The wolves are actually Wargs—wolves that can talk—and Gandalf overhears their conversation as they talk among themselves. They were supposed to meet the goblins there that night to raid a nearby town of men. The Wargs are “annoyed” to find that the goblins are late (Gandalf knows this is probably because of the death of the Great Goblin) and they’re equally angry to see that there are people in the trees, who they assume must be in cahoots with the men in the town. Gandalf, who’s scared despite being a wizard, takes the large pinecones growing in the trees, uses magic to set them on fire, and throws them down at the Wargs, who yelp and run away.
Since we’ve seen the extent of Gandalf’s abilities by this point in the novel, that fact that he is scared adds tension to this moment. But even so, Tolkien lightens the moods by anthropomorphizing the wolves and describing their feelings in dry, understated language—it would be terrifying to read that the wolves are angry, but not that they’re “annoyed.”
The Lord of the Eagles notices the commotion in his forest and summons other eagles to come with him and investigate. As they circle lower, they see a great crowd of wolves and goblins jeering at Gandalf and the dwarves in the trees. Gandalf, who’s now afraid that the fire he started will burn down the trees and kill the entire group, mocks the goblins, but also prepares to jump. Just as he is about to jump, the eagles arrive, snatching Gandalf and the dwarves out of the trees before they’re burned down. As an eagle carries Dori, Bilbo hangs on to Dori’s ankles, and lets go just as the eagles drop them in a nest.
The appearance of the Eagles is an example of deus ex machina—a sudden, unexpected resolution to a problem, which relies heavily on magic or the suspension of disbelief. Usually, this is frowned upon in fiction, because it takes readers out of the story and reminds them that they’re reading a work of fiction. Yet Tolkien counteracts these effects with lots of concrete details about Bilbo’s flight, such as the way he grips on to Dori’s legs. In this way, the scene becomes more satisfying as a work of fantasy.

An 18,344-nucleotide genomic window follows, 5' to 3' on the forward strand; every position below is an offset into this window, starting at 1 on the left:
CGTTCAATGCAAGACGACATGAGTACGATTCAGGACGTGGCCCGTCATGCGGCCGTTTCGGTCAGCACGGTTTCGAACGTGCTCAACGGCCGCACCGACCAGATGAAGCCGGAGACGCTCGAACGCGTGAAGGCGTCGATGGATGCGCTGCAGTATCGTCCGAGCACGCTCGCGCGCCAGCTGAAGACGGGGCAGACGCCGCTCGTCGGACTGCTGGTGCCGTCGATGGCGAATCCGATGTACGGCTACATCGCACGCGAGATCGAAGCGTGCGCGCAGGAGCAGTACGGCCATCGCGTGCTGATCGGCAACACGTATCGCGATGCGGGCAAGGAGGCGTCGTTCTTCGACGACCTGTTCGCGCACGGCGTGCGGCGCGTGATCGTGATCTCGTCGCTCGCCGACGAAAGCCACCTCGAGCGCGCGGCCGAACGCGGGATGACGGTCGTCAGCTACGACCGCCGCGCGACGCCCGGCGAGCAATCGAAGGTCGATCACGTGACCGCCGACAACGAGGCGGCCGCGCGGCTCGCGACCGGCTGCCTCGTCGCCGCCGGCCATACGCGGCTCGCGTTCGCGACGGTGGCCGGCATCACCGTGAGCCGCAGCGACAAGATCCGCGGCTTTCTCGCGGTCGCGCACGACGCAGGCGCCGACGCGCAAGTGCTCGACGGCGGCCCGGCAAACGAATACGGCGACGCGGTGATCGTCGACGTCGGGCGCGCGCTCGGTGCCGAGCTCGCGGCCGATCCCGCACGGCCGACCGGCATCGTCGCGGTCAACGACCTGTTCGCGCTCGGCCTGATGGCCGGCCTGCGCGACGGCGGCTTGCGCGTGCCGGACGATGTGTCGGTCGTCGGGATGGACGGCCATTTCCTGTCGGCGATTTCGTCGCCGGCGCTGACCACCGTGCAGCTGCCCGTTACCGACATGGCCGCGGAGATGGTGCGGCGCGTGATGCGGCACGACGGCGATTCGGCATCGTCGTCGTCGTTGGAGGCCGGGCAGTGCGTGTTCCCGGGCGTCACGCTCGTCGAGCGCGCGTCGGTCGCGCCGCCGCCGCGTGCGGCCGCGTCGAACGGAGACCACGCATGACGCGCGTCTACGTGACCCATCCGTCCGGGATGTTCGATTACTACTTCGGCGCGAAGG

The eagles are no friends of dwarves, but let them go because Gandalf is friendly with the Lord of the Eagles, having healed a wound the eagle had suffered many years ago. The eagles refuse to take the group anywhere near a city of men, since they’re afraid that men will shoot them with arrows, but Gandalf convinces them to take him and his friends much closer to their destination. Bilbo says that he is hungry, and the eagles bring the group hares, rabbits, and sheep to eat. Bilbo is too tired to help the dwarves prepare the food, but he eats it, and falls asleep. In his dreams, he walks through his home looking for something whose appearance or identity he can’t remember.
Gandalf’s experience continues to prove valuable, since without his friendship with the Eagles, the group would never have been saved. Bilbo ends the chapter in an almost childlike state, too weak to help make dinner. His dream might symbolize the rapid changes he’s experienced recently. Though he continues to occasionally and almost reflexively miss his home, he’s gradually forgetting what he misses about it as he becomes more familiar with travel.